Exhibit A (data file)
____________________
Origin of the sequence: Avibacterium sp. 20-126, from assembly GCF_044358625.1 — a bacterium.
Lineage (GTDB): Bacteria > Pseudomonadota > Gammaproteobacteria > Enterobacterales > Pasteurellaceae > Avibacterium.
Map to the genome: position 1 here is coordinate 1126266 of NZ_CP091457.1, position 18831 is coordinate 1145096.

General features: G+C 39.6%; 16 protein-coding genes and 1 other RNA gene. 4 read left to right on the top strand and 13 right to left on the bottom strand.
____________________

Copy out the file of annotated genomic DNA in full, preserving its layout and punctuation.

Origin of the sequence: Avibacterium sp. 20-126, from assembly GCF_044358625.1 — a bacterium.
Lineage (GTDB): Bacteria > Pseudomonadota > Gammaproteobacteria > Enterobacterales > Pasteurellaceae > Avibacterium.
Map to the genome: position 1 here is coordinate 1126266 of NZ_CP091457.1, position 18831 is coordinate 1145096.

General features: G+C 39.6%; 16 protein-coding genes and 1 other RNA gene. 4 read left to right on the top strand and 13 right to left on the bottom strand.